This awareness was so strong that I did not question it. It was more than awareness, it was knowledge. I knew. I knew God did not like the separation from my husband; I knew staying with my husband was impossible; I knew there was a boundary and that to breach that boundary by entering into a new relationship would somehow be a trespass against my own best interests; I knew that whatever I decided was critical to my future. And I knew that the choice I had to make was so self-evident that it was hardly a choice. Without even a murmur of regret, I chose for God.
At that time I was not attending church. Yet without any difficulty, and in the absence of any institutional or familial guidance, I held to the certainty that I was choosing for God.
Far from feeling limited or confined by the consciousness of this new boundary, I felt somehow that I had been liberated into a new space, a vast and exciting terrain in which everything was unfamiliar but to which I had a right to belong. I was no alien here.
It was probably about seven, perhaps nine years later that I knew I was being asked to keep the Commandments - specifically what are generally known as the Ten Commandments, the Ten Words or the Decalogue. By this time I was attending a home church and was regularly reading the Bible with considerable enjoyment if not deep understanding. Not that immersion in the books of what Christians call the Old Testament - or even the Gospels - was encouraged. The home church movement is as much influenced by Pauline theology as the Anglican diocese in which I now worship, with an emphasis on doctrines of grace, faith and belief. But a call is a call, and so I set about finding out what these Commandments were. At that time I could have listed perhaps five or six, but not in the order that they are given in Exodus 20.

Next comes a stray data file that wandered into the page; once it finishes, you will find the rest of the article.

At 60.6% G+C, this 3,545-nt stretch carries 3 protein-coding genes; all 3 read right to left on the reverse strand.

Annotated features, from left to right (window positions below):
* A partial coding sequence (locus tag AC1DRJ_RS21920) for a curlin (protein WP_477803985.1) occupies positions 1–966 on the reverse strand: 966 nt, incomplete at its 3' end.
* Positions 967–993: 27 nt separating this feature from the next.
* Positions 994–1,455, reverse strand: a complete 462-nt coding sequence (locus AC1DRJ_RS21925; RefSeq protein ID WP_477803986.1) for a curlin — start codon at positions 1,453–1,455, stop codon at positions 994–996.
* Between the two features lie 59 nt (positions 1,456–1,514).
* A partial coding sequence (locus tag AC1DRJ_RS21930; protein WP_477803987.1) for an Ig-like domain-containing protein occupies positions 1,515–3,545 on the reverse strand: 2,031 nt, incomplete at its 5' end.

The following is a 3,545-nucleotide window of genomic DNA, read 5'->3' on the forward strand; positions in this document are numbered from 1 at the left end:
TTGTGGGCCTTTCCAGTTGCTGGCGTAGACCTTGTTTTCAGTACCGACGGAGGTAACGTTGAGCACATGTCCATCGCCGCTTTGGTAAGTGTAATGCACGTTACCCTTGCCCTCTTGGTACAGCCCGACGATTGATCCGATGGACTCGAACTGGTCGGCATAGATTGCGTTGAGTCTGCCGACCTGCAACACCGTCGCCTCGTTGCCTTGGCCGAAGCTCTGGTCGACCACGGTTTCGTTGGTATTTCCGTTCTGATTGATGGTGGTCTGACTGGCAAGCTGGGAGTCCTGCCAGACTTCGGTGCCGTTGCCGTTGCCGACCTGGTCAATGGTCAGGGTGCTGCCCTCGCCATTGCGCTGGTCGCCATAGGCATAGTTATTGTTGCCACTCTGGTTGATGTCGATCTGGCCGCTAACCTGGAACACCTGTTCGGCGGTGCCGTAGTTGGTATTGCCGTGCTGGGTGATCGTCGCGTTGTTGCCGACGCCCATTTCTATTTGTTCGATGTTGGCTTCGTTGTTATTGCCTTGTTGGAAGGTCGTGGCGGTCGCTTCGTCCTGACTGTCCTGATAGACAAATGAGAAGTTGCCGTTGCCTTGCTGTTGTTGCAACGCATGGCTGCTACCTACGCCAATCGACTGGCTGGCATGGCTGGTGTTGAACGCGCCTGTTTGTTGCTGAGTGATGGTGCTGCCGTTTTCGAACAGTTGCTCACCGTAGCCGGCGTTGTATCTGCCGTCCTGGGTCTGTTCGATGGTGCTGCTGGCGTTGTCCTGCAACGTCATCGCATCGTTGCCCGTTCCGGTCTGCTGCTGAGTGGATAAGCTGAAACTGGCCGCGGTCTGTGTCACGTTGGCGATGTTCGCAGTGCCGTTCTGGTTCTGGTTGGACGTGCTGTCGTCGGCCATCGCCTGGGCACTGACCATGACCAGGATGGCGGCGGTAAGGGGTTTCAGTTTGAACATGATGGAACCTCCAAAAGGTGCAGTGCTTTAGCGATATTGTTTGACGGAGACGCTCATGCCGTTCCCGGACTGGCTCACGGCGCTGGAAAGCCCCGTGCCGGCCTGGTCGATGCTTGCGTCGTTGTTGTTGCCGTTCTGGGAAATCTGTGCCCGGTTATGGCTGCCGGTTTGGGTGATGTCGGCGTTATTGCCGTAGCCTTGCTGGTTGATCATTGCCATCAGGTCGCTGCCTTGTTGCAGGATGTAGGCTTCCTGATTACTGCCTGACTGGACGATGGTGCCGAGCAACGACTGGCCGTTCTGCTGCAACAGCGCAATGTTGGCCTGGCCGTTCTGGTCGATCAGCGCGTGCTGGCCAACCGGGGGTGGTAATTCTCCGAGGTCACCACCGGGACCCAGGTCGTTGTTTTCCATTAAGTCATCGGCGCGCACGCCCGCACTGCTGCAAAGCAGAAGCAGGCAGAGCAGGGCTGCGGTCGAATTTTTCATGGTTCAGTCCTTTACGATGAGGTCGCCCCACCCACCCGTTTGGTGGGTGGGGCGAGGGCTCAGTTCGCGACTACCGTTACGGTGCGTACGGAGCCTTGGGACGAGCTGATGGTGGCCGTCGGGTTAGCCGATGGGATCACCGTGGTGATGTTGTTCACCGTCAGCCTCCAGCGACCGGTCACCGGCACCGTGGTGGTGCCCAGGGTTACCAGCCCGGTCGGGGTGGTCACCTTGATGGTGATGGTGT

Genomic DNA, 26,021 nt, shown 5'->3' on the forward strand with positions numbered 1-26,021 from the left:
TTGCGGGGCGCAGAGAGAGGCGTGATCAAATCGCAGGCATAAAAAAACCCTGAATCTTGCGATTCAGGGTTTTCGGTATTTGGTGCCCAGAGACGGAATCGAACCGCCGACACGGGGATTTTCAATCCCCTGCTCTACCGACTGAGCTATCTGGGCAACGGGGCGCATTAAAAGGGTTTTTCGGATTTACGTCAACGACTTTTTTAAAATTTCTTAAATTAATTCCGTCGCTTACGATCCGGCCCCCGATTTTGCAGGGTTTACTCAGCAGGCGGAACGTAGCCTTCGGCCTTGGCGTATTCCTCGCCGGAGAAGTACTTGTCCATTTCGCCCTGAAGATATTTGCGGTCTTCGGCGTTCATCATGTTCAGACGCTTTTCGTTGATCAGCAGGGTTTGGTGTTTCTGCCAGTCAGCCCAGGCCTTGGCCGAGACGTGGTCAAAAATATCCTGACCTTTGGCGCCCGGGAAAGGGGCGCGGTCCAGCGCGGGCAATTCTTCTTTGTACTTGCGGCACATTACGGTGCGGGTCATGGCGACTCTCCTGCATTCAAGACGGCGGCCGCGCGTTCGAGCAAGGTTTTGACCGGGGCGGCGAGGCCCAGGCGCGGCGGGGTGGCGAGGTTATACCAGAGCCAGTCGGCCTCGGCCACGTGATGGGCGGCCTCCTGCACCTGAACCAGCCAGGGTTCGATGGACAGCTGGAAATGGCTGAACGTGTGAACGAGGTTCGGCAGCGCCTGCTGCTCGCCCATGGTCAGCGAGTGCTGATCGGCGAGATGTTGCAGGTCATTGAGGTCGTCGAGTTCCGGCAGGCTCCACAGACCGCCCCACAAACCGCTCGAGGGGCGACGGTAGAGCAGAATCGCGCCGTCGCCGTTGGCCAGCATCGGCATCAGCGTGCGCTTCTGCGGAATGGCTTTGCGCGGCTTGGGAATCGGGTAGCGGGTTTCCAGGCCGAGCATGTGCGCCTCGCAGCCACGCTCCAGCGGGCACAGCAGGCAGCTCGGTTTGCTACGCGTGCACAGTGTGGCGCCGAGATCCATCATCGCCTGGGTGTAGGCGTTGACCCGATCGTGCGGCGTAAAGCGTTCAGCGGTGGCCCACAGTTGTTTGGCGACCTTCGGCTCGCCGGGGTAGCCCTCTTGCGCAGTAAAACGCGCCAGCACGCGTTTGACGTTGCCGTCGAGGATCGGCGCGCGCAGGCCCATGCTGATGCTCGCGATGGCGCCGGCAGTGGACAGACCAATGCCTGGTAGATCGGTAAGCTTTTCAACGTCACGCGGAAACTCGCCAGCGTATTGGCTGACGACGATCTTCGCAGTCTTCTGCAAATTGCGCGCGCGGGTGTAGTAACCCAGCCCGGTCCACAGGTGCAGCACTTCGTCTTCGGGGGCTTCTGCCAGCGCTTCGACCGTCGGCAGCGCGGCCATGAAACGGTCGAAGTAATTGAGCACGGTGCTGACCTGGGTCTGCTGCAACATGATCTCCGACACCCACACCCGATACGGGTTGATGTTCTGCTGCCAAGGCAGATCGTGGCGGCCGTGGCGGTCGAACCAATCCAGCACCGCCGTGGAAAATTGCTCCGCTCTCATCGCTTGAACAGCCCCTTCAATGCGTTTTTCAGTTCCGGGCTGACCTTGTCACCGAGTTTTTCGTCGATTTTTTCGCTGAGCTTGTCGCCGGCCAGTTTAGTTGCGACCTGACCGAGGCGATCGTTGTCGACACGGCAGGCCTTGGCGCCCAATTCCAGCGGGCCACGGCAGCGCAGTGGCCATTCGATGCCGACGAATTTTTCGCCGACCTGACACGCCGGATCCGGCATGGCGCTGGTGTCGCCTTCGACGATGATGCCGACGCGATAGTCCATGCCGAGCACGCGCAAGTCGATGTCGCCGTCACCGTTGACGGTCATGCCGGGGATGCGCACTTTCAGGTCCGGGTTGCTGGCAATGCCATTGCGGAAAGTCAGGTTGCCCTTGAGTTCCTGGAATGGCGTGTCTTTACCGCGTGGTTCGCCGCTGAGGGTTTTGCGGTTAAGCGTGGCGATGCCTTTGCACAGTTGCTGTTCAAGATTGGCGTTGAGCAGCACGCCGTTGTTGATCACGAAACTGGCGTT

I took to the task quite lightly. I remember thinking that at least I didn't covet! How wrong, how very, very wrong I was. I was to discover and face (and heal) some entirely dark and unlikable aspects of myself - while experiencing the most intense joy. Happy is the one indeed . . .